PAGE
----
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  • Writer's pictureGuy Jeffries

Hacksaw Ridge Review

Director: Mel Gibson.

Oscar winning director, Mel Gibson returns to the helm after a long ten years of not being behind a camera, Apocalypto being his last film back in 2006. Maybe due to too much shaky cam? No! Sorry. That was a cheap shot and I'm actually a massive fan of Gibson, he's still very much one of my favourites and I know he can take a joke.

Gibson is one of the few directors who can boast a long runtime and it not be a warning off-putter, though not as long as Braveheart, it's up there with this longest films with a runtime of 139mins, but you certainly don't notice it.

The film is based on the legendary WWII army medic, Pfc. Desmond Doss who enlisted but with an absolutely objection to firing a single bullet, not just during the war zone but during training also, who went on to serve regardless and saved of life's of approximately 75 soldiers under fire.

The film is in two parts. Firstly the background on Doss, his family, his love and the eventual training where he becomes branded a conscientious objector, bringing him a world of hurt and abuse from his fellow regiment and the military powers. It has to be mentioned, during this part Hugo Weaving gives an incredible performance as his drunken father clearly combating PTSD.

The second part of the film is the obvious, bloody assault on Hacksaw Ridge. The carnage of unforgiving violence that's gruesome yet captivating to watch. The brutal war scenes are loaded with exaggerated action for cinematographic purposes but is superbly executed with building tension and often gory outcomes.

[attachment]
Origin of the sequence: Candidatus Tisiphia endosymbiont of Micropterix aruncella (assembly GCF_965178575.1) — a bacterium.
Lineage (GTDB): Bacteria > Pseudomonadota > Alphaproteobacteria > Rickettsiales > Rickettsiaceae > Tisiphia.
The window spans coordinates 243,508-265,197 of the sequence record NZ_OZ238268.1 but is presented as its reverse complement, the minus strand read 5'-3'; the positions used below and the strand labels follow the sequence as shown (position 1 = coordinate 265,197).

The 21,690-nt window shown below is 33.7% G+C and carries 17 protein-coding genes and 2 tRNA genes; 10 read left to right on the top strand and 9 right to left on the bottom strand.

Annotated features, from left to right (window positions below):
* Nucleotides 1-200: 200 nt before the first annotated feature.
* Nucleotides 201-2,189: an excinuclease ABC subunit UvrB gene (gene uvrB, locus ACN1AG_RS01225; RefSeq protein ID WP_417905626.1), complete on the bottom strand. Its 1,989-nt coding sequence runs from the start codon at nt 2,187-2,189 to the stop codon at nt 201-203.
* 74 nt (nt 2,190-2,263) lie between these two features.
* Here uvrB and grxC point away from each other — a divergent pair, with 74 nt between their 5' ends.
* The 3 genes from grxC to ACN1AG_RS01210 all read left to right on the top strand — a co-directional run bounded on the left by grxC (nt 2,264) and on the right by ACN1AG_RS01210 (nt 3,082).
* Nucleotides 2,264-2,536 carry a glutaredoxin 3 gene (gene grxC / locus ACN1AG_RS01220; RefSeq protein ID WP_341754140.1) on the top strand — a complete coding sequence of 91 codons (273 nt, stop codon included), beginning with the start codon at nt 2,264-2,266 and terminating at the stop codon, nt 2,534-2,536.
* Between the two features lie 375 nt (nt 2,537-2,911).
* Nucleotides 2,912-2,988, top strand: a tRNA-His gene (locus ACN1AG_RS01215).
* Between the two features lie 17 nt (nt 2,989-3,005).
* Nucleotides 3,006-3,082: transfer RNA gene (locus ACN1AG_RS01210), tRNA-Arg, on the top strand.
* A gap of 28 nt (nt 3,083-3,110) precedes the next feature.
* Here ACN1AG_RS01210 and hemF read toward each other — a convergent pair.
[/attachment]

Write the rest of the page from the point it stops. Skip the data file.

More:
Andrew Garfield takes the lead role of Pfc. Doss and does an amazing job. I can only believe he done the hero justice because the son was brought to tears during a screening. The supporting cast, including names Sam Worthington, Teresa Palmer and Luke Bracey all give good strong performances. And apologies to Vince Vaughn because he's an actor I find difficult to take seriously. But he fills the Sargent's boots quite well, nearly bursting a blood vessel bellowing humorous insults at his subordinates. Unfortunately, scenes like that will always be compared to R. Lee Ermey's Sgt. Hartman in Full Metal Jacket, but Vaughn does an amazing job.

Gibson' direction, like most of his films, is quite symbolic with some stunning visual imagery. He doesn't shy away from the opposing side either. The war sequences are some of the best captured, striking a realism that Saving Private Ryan got respected for.

Rupert Gregson-Williams score replaces John Debney's rejected score, after he replaced the late James Horner. Gregson-Williams actually does a good score in honour of Horner, mimicking his style to a degree, just listening to "Okinawa Battlefield" has echoes of Horner.

Though the number of people saved are not wholly accurate, to say 75 people is actually an understatement, himself saying 50 on that particular bloody night, witnesses claim it to be 100, which could be a result of him treating 50 men up on the escarpment who made their own way back to camp. It's said that during his three week tour he rescued a number close to 300 souls.

Certainly succeeds in placing Desmond Doss in eternity, being an incredible, moving tribute to the hero about courage and belief to stand alone not just against adversity but against the common command of war. A remarkable story about an even more remarkable man.

Running Time: 9

The Cast: 9

Performance: 10

Direction: 10

Story: 9

Script: 10

Creativity: 10

Soundtrack: 8

Job Description: 10

The Extra Bonus Point: 10 for being an amazing tribute not just to Desmond Doss, but to all conscientious collaborators.

Would I buy the Blu-ray?: Yes!

95% 10/10

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